In January 2013, subsequent to a Contractor Framework tender, a design team from 7595 CU Phosco was appointed and briefed to carry out a carbon reduction assessment across over 28km of illuminated carriageway of the A55. The assessment included 10 junctions in Total – from J13 to J23. The area for review is grade-separated for its entire length with the exception of two roundabouts, J15 at Llanfairfechan and J16 at Penmaenmawr, and the project’s key objectives were the realisation of energy, carbon and cost savings. With local conditions in mind, any proposed lighting solution had to demonstrate robustness as well as a very low maintenance burden.
An invest-to-save model was pursued and CU Phosco proposed three options as part of efforts to demonstrate best value during the project’s economic assessment phase. The first was a like-for-like replacement with SON-T 250W discharge lighting, the second was replacement of existing discharge lighting technology with a reduced, 150W discharge lighting solution and the third was an LED-based solution using CU Phosco’s new P850 main road luminaire. A total cost of ownership and payback period calculation was completed to illustrate the initial investment compared with the energy and maintenance costs and savings.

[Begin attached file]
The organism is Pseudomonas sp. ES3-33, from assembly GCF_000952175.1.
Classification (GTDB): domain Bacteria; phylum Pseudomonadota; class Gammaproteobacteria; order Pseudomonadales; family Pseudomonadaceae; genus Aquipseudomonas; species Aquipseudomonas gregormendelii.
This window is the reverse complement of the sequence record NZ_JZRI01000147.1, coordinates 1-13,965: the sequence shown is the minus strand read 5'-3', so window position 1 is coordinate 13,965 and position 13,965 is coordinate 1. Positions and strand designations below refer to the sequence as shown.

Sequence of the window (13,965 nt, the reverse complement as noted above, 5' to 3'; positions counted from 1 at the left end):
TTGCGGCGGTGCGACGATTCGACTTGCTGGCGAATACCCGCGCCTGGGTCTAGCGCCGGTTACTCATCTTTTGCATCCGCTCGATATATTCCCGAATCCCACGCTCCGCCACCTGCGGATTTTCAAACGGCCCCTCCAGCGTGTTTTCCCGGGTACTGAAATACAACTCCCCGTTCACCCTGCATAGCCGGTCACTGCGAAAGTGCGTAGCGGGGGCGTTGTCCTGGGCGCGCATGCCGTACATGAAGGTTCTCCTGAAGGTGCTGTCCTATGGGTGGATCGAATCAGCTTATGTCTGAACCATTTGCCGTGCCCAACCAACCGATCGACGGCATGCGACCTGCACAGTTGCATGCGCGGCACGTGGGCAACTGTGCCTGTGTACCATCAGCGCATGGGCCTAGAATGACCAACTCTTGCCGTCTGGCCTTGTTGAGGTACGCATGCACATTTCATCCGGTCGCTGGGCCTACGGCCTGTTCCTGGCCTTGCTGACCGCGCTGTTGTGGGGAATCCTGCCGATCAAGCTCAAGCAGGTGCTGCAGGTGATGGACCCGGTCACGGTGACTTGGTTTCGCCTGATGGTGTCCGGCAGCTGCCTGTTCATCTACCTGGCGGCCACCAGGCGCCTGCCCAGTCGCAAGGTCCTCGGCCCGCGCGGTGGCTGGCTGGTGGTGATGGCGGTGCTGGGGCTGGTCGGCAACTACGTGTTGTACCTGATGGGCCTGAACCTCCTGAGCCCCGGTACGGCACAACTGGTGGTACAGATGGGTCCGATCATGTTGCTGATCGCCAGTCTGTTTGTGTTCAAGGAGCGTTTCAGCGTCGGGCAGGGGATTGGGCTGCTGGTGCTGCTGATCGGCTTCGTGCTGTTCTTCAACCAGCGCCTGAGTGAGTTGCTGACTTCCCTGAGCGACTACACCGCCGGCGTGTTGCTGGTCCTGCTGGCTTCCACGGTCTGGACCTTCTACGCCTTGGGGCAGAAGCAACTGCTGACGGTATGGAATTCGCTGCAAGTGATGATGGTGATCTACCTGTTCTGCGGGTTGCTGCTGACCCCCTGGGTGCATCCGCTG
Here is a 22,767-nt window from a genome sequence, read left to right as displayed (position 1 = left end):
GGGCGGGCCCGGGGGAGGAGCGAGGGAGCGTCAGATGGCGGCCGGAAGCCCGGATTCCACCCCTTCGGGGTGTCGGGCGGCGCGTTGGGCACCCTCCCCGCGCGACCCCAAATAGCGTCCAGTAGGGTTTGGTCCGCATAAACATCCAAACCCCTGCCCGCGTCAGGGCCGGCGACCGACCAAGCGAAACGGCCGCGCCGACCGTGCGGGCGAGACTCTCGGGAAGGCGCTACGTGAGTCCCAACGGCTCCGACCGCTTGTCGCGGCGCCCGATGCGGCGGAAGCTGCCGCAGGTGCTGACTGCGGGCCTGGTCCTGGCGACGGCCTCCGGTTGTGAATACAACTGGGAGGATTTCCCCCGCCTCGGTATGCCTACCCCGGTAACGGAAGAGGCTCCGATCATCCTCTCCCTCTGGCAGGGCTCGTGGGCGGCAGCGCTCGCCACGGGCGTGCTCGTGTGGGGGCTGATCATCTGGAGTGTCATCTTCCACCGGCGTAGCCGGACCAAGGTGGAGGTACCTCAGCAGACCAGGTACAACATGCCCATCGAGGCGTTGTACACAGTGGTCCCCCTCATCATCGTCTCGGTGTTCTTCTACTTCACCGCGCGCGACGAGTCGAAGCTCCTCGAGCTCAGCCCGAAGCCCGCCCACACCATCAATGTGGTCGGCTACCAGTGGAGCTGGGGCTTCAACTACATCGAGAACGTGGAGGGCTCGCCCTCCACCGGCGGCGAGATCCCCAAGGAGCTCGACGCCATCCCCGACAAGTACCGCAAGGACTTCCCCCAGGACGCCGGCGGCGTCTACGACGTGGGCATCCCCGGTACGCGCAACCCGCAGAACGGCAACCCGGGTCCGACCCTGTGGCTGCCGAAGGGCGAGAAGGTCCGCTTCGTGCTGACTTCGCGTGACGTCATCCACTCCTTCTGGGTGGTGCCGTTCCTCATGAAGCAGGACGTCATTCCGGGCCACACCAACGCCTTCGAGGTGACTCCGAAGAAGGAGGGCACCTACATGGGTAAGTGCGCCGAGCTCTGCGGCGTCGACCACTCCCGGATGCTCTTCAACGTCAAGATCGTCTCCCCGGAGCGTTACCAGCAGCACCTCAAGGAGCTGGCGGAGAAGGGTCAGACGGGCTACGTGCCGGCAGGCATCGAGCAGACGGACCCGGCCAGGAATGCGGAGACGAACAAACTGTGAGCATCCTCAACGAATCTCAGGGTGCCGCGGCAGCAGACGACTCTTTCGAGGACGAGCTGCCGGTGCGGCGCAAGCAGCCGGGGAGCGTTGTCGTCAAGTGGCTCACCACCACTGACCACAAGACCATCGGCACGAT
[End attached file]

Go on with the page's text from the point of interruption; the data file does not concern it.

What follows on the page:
Analysis showed that the like-for-like replacement solution would have offered no material gain over that which had preceded it, whilst the 150W solution proved unable to meet the stipulated lighting classes – ME2 at peak times, and ME3a during periods of low traffic flow. In contrast the newer, LED-based solution using the P850 was able to meet the required lighting classes while offering significant improvements in a number of areas.

In April 2013, the North & Mid Wales Trunk Road Agent (NMWTRA – a partnership of eight local authorities with responsibility for managing on behalf of the Welsh Government a series of trunk roads, road infrastructure and road services) opted to change the system. NMWTRA took advantage of the introduction of traffic management measures as a part of the Penmaenmawr to Dwygyfylchi Major Maintenance Scheme to an upgrade of the lighting scheme on both carriageways of the stretch of road between Junctions 16 and 16A of the A55. Shortly after, it was decided to take further advantage of the in-place traffic management measures and extend this first-stage lighting refurbishment to Junction 17. The roadway maintenance contract was awarded to Dawnus Construction, which in turn let the lighting upgrade work to Conwy County Borough Council.